Making wine in Lebanon’s Bekaa Valley, the issues Faouzi has to deal with are less about mildew and rot but more to do with modern warfare.

“I am not afraid of the war – we are used to it. Sometimes we have had missiles whistle over our heads, but it is like music to us. It’s nice to be in a place that isn’t safe.”

More laughter.

The host with the most: Faouzi Issa. It’s impossible not to love this guy.

The man tells yarn after yarn, hilariously telling the whole room stories which one national journalist had managed to prise out of him in an exclusive interview before we all rocked up.

Before she could object he was off telling them all to us.

The first was about his first experience in a winery, doing an internship with Northern Rhône legend Rene Rostaing.

“I found the winery, I was a little nervous and it was my first day. There was a man with no shoes on cleaning out the tanks who asked me what did I want? I told him and he replied that the owner would be here soon, so I sat and waited. Eventually the same man came up to me, shook my hand and said ‘Hello I am Rene Rostaing’.”

And so to the wines themselves

As winemaking fashions have turned full circle so wineries like Domaine des Tourelles have become more and more in vogue. What could be more of the moment than 100% old vine Cinsault, grown at altitude, vinified with minimal intervention in 150 year old cement tanks with natural yeast and filtered with dried thistles – thereby making it vegan-friendly?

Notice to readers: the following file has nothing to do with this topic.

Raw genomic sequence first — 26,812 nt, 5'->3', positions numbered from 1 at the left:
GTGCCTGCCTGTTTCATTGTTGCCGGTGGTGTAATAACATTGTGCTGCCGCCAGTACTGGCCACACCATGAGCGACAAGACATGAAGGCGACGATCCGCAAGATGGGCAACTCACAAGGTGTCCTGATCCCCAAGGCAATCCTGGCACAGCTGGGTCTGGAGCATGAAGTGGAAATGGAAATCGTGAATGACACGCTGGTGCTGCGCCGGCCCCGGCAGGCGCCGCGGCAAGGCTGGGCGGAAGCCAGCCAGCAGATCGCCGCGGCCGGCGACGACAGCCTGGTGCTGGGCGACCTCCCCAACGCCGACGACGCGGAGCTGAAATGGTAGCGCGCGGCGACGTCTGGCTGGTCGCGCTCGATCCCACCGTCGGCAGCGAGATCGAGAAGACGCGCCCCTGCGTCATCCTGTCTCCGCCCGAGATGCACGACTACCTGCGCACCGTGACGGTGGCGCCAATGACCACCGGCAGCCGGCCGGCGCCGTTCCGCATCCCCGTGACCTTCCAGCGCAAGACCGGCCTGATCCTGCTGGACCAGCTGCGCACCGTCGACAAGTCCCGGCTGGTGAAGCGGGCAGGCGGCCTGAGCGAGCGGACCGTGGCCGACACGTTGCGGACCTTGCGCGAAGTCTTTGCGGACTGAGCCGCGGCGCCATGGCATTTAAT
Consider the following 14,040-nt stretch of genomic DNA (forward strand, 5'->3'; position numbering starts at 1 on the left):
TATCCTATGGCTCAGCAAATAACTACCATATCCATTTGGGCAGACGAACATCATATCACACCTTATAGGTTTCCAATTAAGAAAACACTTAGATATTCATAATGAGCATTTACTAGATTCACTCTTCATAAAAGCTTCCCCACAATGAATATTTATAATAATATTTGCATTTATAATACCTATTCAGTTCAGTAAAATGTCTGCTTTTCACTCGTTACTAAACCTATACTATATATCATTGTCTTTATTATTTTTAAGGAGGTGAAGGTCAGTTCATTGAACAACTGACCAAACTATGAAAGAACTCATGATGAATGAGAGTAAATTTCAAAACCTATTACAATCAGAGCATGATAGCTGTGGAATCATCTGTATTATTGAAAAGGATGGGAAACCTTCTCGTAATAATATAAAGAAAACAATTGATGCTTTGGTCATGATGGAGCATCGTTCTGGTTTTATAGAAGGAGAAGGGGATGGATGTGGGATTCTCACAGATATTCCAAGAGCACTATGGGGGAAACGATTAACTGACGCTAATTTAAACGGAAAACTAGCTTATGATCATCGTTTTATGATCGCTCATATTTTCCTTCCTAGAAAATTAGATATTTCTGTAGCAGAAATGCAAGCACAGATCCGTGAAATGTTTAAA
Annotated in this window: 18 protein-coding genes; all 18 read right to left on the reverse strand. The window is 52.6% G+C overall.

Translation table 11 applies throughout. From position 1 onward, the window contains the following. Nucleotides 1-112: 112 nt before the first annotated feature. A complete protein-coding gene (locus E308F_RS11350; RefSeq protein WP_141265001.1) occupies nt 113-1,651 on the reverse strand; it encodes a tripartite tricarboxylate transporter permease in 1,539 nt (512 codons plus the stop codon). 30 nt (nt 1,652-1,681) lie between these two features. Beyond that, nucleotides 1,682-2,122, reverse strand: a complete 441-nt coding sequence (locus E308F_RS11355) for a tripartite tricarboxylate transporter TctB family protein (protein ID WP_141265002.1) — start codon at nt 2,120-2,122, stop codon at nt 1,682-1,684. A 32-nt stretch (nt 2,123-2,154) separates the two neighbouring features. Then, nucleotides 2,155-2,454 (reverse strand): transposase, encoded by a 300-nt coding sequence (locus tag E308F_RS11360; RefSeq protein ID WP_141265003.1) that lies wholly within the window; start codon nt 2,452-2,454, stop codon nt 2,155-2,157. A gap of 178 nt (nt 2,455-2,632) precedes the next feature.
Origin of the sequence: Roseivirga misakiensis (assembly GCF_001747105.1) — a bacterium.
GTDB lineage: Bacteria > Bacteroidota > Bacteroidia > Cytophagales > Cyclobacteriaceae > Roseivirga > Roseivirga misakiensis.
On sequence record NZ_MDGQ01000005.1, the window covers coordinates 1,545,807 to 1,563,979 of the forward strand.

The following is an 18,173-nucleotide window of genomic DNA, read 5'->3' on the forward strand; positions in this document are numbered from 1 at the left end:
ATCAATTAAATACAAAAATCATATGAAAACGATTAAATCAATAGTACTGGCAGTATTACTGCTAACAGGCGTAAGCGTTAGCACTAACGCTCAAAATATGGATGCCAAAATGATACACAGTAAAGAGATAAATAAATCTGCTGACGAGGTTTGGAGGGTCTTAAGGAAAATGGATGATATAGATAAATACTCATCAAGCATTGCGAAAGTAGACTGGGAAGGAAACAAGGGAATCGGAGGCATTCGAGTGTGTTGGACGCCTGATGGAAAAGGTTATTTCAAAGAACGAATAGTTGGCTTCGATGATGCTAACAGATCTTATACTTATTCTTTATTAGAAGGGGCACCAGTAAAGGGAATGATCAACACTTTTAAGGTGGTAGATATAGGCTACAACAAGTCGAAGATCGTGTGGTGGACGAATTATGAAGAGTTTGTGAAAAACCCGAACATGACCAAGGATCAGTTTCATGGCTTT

“Why am I not certified organic? It’s Lebanon! We have been organic for 150 years – life is easy,” Faouzi beams.

Apart from Cinsault, Faouzi has an abiding love of Viognier and Syrah, no doubt helped by his time in the Rhône.

The Domaine des Tourelles White and Rosé we kick lunch off with are blends of 65% Viognier, 20% Chardonnay, 10% Obeidi and 5% Muscat d’Alexandrie for the White, and 40% Cinsault, 30% Syrah and 30% Tempranillo for the Rosé. Both wines are 2017 and pair excellently with cured tuna.

The White is very dry, lent a sweet edge from the Muscat and has interesting savoury notes of herbs, capers and nuts. The Rosé, Lebanon’s first since 1963 when it was introduced, is a real foodie wine – full-bodied, textured, nicely focused red fruit with a lick of cream at the end.

When you look at the low prices of these wines you can comprehend why so many of the world’s top critics have pointed to Lebanon as a relatively undiscovered jewel of winemaking. The entry level wines retail in the UK for under £10, the Vieilles Vignes which is in Margaret Rand’s newly-published book as one of the 101 Wines to Try Before You Die retails for the £17 mark. Given that it’s rubbing shoulders with the likes of Rousseau and Château Margaux, where Faouzi also did internship, it is not bad going.